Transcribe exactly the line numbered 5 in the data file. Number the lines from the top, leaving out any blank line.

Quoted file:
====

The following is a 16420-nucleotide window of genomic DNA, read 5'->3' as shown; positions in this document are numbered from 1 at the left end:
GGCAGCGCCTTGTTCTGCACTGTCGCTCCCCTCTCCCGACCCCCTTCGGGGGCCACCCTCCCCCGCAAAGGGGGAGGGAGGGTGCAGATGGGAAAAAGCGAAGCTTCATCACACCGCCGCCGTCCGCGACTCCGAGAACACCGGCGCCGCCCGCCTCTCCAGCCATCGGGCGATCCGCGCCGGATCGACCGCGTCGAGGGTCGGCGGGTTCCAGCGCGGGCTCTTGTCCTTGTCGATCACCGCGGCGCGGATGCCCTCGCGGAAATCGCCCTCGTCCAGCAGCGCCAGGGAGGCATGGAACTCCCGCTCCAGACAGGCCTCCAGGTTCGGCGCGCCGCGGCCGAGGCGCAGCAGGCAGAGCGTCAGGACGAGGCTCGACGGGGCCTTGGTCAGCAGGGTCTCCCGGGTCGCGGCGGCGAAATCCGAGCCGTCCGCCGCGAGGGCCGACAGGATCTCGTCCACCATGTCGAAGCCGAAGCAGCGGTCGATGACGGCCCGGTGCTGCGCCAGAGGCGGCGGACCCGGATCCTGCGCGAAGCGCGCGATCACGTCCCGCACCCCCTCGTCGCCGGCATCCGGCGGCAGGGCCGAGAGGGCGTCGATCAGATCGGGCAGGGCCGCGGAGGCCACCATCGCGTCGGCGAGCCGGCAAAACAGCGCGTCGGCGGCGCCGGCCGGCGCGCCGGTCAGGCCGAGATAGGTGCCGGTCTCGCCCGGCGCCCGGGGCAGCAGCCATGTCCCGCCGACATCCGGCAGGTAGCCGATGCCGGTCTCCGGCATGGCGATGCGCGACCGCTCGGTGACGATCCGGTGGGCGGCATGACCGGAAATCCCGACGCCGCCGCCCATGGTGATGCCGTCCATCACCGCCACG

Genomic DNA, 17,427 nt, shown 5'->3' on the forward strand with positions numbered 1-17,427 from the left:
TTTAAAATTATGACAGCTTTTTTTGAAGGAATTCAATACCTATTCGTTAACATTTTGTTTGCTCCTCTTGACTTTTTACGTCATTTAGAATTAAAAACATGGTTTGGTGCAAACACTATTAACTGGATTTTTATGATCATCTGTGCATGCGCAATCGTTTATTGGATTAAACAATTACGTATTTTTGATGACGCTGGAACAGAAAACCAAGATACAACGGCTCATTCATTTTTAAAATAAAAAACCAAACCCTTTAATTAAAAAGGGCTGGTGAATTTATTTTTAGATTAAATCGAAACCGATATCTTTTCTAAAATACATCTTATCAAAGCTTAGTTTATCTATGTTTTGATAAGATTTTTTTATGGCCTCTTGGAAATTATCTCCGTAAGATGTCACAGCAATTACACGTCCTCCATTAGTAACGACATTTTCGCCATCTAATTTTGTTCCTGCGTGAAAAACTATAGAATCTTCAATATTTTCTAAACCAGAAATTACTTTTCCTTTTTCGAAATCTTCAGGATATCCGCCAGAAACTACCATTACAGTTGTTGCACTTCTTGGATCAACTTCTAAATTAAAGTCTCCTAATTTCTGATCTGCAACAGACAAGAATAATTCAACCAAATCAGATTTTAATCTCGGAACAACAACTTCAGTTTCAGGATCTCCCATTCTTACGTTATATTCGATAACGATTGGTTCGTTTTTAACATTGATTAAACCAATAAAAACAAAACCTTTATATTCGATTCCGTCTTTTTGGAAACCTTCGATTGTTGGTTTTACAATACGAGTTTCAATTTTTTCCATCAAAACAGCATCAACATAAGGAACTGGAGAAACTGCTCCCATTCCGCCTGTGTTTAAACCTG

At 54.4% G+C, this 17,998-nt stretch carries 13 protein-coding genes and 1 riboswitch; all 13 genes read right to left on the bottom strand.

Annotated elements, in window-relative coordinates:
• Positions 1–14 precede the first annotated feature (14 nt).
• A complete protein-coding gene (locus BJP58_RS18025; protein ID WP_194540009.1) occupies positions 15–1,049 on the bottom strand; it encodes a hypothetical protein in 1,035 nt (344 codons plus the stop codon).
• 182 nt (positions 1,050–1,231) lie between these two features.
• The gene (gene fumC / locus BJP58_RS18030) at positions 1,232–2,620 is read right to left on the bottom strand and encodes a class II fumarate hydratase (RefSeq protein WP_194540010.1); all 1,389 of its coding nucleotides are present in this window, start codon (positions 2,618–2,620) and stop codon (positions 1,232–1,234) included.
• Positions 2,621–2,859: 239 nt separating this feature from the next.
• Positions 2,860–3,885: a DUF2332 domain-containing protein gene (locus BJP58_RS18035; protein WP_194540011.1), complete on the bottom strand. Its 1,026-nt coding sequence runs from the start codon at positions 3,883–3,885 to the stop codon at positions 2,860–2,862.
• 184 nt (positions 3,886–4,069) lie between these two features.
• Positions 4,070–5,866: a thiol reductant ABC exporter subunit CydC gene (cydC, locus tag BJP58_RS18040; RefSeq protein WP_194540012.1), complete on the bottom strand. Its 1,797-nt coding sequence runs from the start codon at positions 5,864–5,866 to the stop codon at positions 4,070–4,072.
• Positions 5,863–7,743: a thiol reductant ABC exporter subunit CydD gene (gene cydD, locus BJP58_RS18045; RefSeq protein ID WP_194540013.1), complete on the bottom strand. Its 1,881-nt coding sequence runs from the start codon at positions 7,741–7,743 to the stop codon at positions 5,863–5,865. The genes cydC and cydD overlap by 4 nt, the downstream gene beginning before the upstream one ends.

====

At 54.4% G+C, this 17,998-nt stretch carries 13 protein-coding genes and 1 riboswitch; all 13 genes read right to left on the bottom strand.